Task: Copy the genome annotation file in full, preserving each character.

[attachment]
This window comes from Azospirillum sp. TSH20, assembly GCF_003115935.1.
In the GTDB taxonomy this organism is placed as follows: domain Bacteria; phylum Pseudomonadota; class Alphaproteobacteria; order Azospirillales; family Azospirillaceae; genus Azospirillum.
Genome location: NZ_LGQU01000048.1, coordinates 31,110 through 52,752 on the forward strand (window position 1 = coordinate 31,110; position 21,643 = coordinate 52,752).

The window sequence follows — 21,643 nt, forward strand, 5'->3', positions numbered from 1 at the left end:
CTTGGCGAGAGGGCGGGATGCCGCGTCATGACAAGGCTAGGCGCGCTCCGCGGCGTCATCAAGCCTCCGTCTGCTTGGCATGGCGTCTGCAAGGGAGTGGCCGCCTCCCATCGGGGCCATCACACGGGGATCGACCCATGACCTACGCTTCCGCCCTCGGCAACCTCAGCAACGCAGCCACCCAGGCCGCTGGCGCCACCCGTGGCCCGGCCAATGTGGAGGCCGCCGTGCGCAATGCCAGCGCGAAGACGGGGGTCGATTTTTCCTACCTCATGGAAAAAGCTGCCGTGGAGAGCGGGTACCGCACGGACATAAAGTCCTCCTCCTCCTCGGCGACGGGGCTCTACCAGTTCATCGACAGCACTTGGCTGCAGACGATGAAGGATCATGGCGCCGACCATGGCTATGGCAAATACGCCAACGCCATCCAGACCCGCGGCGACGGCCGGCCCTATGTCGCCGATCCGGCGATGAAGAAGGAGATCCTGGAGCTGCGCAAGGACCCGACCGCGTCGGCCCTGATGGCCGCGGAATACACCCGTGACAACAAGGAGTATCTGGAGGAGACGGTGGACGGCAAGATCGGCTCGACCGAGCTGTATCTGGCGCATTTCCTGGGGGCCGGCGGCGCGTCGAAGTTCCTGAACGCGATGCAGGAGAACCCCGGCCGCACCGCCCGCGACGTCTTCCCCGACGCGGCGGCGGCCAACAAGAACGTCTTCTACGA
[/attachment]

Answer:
This window comes from Azospirillum sp. TSH20, assembly GCF_003115935.1.
In the GTDB taxonomy this organism is placed as follows: domain Bacteria; phylum Pseudomonadota; class Alphaproteobacteria; order Azospirillales; family Azospirillaceae; genus Azospirillum.
Genome location: NZ_LGQU01000048.1, coordinates 31,110 through 52,752 on the forward strand (window position 1 = coordinate 31,110; position 21,643 = coordinate 52,752).

The window sequence follows — 21,643 nt, forward strand, 5'->3', positions numbered from 1 at the left end:
CTTGGCGAGAGGGCGGGATGCCGCGTCATGACAAGGCTAGGCGCGCTCCGCGGCGTCATCAAGCCTCCGTCTGCTTGGCATGGCGTCTGCAAGGGAGTGGCCGCCTCCCATCGGGGCCATCACACGGGGATCGACCCATGACCTACGCTTCCGCCCTCGGCAACCTCAGCAACGCAGCCACCCAGGCCGCTGGCGCCACCCGTGGCCCGGCCAATGTGGAGGCCGCCGTGCGCAATGCCAGCGCGAAGACGGGGGTCGATTTTTCCTACCTCATGGAAAAAGCTGCCGTGGAGAGCGGGTACCGCACGGACATAAAGTCCTCCTCCTCCTCGGCGACGGGGCTCTACCAGTTCATCGACAGCACTTGGCTGCAGACGATGAAGGATCATGGCGCCGACCATGGCTATGGCAAATACGCCAACGCCATCCAGACCCGCGGCGACGGCCGGCCCTATGTCGCCGATCCGGCGATGAAGAAGGAGATCCTGGAGCTGCGCAAGGACCCGACCGCGTCGGCCCTGATGGCCGCGGAATACACCCGTGACAACAAGGAGTATCTGGAGGAGACGGTGGACGGCAAGATCGGCTCGACCGAGCTGTATCTGGCGCATTTCCTGGGGGCCGGCGGCGCGTCGAAGTTCCTGAACGCGATGCAGGAGAACCCCGGCCGCACCGCCCGCGACGTCTTCCCCGACGCGGCGGCGGCCAACAAGAACGTCTTCTACGA